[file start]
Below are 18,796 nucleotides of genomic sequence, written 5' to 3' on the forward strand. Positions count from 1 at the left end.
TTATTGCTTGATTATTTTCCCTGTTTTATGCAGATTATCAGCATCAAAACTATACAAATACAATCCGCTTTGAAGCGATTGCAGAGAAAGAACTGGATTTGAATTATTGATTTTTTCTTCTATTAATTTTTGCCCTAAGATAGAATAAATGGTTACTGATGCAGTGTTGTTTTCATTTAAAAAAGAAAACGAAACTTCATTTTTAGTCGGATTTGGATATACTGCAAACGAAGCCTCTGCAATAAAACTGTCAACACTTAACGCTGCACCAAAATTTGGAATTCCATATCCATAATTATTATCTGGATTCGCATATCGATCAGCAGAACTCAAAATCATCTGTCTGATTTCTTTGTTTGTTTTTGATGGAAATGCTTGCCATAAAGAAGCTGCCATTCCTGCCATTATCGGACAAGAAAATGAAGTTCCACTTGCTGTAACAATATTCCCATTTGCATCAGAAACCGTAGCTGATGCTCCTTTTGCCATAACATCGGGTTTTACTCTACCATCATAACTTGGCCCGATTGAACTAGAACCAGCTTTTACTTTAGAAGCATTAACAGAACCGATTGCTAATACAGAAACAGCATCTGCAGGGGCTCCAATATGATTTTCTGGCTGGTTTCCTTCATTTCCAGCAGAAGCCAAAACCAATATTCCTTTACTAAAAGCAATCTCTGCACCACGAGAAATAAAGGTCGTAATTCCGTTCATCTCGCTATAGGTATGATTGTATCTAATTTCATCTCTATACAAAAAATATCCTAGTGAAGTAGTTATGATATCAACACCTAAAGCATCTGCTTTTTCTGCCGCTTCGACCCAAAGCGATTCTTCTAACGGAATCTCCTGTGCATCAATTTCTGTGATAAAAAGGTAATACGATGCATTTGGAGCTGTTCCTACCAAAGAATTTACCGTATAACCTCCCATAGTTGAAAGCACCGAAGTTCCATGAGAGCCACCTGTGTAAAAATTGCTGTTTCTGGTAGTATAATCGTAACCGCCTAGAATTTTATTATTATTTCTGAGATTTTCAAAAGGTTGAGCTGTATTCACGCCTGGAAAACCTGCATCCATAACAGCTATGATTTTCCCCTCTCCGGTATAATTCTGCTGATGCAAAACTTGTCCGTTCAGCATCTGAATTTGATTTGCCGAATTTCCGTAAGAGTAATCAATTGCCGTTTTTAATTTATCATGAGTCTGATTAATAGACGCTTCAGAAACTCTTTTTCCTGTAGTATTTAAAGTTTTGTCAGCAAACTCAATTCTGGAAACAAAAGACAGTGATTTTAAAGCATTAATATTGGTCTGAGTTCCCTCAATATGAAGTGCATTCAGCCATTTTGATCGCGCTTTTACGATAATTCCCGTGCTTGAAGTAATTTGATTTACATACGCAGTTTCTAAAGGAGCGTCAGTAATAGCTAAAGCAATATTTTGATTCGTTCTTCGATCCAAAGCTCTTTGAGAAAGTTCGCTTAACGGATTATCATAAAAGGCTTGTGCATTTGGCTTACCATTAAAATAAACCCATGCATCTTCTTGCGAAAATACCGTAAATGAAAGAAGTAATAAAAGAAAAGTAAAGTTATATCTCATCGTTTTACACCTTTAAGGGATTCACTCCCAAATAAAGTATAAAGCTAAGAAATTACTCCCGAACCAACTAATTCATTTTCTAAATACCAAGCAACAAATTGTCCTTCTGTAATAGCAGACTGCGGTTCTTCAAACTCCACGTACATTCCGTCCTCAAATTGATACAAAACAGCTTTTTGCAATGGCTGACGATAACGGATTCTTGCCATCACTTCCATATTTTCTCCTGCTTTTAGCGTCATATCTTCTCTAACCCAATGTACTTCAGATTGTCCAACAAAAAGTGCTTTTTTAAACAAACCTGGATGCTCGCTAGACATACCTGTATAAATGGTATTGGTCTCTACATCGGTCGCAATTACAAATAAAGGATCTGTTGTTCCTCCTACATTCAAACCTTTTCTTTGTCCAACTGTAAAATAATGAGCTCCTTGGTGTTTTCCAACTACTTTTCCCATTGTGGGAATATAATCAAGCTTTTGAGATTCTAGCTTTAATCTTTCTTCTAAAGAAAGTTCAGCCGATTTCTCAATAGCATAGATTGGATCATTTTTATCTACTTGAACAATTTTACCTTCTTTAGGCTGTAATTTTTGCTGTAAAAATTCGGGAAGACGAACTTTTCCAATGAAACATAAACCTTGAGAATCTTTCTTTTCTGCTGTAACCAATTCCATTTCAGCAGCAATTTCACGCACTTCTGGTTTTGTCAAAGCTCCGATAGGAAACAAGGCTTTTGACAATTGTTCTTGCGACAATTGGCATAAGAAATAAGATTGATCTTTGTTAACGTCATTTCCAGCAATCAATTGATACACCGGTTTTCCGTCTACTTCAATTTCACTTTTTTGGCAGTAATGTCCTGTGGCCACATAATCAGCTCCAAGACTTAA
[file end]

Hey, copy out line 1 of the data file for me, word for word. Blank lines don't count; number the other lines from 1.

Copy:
Below are 18,796 nucleotides of genomic sequence, written 5' to 3' on the forward strand. Positions count from 1 at the left end.